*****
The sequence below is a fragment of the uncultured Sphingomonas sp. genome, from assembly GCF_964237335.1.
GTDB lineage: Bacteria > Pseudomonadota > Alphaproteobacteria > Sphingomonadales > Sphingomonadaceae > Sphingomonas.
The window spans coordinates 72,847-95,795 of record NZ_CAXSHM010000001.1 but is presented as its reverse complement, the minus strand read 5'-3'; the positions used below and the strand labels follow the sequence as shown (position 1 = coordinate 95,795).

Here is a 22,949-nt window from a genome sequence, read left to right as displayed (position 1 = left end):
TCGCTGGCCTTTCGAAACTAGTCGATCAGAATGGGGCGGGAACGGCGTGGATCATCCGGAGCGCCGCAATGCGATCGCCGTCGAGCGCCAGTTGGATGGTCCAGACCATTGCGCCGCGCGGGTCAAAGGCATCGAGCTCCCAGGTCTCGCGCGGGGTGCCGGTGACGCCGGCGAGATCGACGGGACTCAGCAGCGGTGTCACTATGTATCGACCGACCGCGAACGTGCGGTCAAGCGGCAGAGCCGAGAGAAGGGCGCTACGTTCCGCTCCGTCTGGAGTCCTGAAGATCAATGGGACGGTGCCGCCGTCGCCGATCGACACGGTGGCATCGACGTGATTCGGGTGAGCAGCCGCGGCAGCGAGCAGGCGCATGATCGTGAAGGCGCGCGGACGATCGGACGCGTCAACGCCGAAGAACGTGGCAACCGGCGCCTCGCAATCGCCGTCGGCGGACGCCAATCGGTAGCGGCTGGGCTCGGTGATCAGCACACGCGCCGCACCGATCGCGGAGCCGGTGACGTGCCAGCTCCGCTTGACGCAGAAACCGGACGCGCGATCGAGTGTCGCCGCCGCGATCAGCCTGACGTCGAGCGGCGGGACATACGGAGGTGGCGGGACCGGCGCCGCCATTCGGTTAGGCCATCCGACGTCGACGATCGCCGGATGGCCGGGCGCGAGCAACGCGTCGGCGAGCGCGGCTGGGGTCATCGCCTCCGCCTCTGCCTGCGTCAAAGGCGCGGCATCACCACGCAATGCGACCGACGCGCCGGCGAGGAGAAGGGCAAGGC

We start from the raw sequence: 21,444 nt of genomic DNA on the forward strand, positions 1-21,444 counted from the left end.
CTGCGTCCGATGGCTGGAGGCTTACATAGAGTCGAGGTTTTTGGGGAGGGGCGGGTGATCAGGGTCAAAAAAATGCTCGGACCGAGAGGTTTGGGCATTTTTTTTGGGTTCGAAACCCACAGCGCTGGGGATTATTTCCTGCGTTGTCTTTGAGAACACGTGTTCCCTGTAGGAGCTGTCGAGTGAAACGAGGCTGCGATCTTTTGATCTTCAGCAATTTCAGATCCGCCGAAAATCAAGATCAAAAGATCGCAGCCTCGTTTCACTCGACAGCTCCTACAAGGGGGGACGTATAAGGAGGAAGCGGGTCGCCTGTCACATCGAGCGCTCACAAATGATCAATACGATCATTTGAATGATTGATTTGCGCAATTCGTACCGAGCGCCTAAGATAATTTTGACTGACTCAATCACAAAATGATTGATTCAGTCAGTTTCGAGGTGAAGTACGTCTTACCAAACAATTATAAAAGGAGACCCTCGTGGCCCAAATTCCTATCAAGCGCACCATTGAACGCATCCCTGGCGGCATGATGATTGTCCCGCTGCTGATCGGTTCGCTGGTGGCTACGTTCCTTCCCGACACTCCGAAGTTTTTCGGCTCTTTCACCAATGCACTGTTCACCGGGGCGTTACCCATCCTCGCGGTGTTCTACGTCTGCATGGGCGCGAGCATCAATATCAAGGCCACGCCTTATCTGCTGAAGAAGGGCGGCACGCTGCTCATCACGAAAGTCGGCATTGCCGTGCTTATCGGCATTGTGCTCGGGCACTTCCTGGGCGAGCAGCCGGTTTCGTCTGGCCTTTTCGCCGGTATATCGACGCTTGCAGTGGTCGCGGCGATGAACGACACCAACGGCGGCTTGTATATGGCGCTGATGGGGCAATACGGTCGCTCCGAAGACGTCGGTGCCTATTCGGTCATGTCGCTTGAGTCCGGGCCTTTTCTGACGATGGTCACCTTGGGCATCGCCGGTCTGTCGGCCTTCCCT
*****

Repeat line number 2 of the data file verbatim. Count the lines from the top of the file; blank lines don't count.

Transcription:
GTDB lineage: Bacteria > Pseudomonadota > Alphaproteobacteria > Sphingomonadales > Sphingomonadaceae > Sphingomonas.